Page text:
1885–1918: The Gorton Division of the parliamentary county of South East Lancashire was defined as consisting of the parishes of Denton, Haughton, and Openshaw, and the parish of Gorton (except for the detached part in the parliamentary borough of Manchester). 
The constituency comprised an area bounded on the west by the city of Manchester and to the east and south by the county boundary with Cheshire.
In 1890, Manchester's municipal boundaries were extended to include Gorton and Openshaw, although constituency boundaries remained unchanged until 1918.  Prior to 1918 the constituency consisted of four wards: Gorton North, Gorton South, Openshaw and St. Mark's.
1918–1950: The Gorton division of the parliamentary borough of Manchester was defined as consisting of the Gorton North, Gorton South and Openshaw wards of the county borough of Manchester. 
The Representation of the People Act 1918 reorganised parliamentary seats throughout Great Britain. The redistribution reflected the boundary changes of 1890, with Gorton becoming a division of the parliamentary borough of Manchester. Denton and Haughton, which together had formed Denton Urban District in 1894, were transferred to the Mossley Division of Lancashire.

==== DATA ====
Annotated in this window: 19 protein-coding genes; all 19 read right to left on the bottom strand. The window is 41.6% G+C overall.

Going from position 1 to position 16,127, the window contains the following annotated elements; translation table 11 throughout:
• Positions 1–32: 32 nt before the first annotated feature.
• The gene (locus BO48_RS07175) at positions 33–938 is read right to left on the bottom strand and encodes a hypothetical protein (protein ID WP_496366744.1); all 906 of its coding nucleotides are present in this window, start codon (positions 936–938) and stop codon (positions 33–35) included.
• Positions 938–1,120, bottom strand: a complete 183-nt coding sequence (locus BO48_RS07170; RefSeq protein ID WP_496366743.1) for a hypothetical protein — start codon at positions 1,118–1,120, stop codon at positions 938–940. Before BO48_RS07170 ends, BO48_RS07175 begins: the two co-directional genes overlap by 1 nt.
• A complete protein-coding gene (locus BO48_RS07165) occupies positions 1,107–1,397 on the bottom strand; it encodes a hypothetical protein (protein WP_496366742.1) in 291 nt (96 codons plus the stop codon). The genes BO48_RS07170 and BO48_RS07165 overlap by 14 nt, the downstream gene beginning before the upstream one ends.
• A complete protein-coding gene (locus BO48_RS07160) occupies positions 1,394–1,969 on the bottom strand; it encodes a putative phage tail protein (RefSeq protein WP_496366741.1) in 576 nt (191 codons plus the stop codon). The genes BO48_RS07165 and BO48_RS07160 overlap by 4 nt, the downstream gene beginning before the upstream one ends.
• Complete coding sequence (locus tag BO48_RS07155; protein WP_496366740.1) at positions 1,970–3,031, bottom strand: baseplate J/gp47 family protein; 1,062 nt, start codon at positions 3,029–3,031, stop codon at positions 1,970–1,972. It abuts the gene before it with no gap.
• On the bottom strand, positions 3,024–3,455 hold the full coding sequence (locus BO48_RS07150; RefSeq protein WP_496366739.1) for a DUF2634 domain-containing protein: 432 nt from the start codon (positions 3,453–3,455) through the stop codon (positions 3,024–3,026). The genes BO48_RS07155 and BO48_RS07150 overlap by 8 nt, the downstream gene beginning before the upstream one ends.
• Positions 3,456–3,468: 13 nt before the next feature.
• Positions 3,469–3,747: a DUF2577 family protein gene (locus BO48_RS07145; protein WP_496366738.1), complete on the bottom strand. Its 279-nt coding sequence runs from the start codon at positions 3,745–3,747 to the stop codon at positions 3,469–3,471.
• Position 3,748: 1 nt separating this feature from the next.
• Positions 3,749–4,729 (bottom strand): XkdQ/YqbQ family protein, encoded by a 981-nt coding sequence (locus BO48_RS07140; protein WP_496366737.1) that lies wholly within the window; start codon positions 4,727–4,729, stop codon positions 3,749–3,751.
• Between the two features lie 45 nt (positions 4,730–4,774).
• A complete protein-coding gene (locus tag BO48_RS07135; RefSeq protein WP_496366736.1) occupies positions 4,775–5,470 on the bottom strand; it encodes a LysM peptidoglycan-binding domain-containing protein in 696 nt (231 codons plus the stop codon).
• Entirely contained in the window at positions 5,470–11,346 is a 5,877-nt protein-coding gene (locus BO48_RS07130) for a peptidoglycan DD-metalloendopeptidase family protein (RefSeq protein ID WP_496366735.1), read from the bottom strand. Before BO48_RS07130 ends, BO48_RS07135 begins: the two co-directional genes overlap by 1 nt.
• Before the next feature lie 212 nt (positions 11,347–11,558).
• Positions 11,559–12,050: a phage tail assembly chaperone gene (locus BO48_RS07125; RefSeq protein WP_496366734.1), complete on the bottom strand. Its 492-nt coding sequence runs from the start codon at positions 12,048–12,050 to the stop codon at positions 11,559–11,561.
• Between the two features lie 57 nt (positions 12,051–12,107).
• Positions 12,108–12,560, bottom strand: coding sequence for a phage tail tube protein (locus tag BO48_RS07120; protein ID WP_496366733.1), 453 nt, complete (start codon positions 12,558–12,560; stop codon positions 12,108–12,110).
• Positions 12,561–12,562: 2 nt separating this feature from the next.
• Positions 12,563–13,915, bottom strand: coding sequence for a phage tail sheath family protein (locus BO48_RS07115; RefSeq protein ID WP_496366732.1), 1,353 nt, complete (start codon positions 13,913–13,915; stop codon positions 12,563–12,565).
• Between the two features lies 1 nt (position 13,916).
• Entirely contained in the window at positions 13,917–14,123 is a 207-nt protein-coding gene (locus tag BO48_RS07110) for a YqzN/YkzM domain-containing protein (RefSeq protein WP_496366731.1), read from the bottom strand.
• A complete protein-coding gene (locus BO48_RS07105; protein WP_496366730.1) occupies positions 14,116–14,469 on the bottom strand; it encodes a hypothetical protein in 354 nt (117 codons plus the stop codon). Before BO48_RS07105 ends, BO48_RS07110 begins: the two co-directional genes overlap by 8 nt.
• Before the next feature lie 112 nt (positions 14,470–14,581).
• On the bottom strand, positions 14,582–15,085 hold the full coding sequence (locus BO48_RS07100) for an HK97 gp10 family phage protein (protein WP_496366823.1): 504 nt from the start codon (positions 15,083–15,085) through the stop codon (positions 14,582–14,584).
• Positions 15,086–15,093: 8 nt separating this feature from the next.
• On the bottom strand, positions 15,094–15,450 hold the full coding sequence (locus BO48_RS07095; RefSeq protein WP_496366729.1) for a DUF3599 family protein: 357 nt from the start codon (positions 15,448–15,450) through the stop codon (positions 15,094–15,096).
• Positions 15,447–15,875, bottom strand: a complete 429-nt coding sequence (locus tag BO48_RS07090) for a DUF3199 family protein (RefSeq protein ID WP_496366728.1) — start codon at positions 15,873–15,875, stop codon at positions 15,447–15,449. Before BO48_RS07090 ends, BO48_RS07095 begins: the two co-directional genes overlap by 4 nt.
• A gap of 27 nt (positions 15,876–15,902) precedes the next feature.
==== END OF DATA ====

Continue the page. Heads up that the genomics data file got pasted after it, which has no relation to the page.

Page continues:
1950–1955: The borough constituency of Manchester, Gorton was defined as consisting of the Gorton North, Gorton South, Levenshulme and Openshaw wards of the county borough of Manchester. 
The next redrawing of English constituencies was effected by the Representation of the People Act 1948. The Act introduced the term "borough constituency". Levenshulme was transferred from the abolished Manchester Rusholme seat.  The revised boundaries were first used at the 1950 general election.
1955–1974: The Gorton North and Gorton South wards of the county borough of Manchester, and the urban districts of Audenshaw and Denton. 
In 1955 boundary changes were made based on the recommendations of the Boundary Commission appointed under the House of Commons (Redistribution of Seats) Act 1949. Levenshulme passed to Manchester Withington while Openshaw formed the core of a new Manchester Openshaw seat.
1974–1983: The Gorton North and Gorton South wards of the county borough of Manchester, and the urban districts of Audenshaw and Denton.